How to Trigger the Feel-good Chemicals
Sometimes we get it, sometimes we don’t. But we always want it—and more of it. It’s the runner’s high, and when we are lucky enough to tap into it our runs feel easy, exhilarating, even euphoric. But we aren’t always that lucky, are we?
Years ago, our ancestors’ survival likely depended on chasing down food. The desire to live was possibly their motivation to run and run fast, and the feel-good brain chemicals released when they did so may have helped them achieve the speed and distances required.
Nature’s home-brewed opiates, endorphins are chemicals that act a lot like their medically engineered counterpart, morphine. Runners have credited them for their feel-good effects for decades, but it wasn’t until 2008 that German researchers used brain scans on runners and were able to identify exactly where they originated.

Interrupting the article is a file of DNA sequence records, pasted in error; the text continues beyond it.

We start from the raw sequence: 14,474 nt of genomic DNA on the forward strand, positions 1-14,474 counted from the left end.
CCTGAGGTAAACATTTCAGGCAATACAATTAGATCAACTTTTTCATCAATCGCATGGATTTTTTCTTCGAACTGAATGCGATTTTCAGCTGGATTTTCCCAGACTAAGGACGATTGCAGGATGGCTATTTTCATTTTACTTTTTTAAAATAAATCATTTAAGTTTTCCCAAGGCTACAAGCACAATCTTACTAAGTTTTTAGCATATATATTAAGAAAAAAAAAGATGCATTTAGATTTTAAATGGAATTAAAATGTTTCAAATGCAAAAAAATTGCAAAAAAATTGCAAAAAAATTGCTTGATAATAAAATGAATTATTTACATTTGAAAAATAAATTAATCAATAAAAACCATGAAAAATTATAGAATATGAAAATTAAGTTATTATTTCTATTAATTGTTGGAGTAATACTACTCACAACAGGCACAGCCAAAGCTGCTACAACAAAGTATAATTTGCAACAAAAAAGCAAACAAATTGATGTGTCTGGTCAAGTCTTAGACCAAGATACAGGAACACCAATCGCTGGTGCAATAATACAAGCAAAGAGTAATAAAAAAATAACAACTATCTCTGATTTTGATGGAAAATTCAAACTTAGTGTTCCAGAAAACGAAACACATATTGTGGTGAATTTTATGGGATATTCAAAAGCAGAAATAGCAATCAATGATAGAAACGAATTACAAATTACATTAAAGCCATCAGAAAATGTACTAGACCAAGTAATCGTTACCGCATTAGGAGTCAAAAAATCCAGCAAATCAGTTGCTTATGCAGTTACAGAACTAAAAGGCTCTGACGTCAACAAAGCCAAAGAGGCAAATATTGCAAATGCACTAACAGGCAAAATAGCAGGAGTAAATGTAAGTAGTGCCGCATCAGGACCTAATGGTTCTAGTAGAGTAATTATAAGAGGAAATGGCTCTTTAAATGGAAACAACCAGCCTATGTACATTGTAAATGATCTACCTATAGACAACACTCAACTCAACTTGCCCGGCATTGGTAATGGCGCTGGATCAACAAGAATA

The scientists found that during two-hour-long runs, subjects’ pre-frontal and limbic regions (which light up in response to emotions like love) spewed out endorphins. The greater the endorphin surge in these brain areas, the more euphoric the runners reported feeling.
Push yourself - hard, but not too hard. Endorphins are painkillers produced in response to physical discomfort. A short, casual run likely won't produce enough discomfort to trigger a rush.
Attempt a pace or distance that's too aggressive, and you'll possibly be too overwhelmed by the effort to feel good. As powerful as they are, endorphins can’t override an injury or lack of training.
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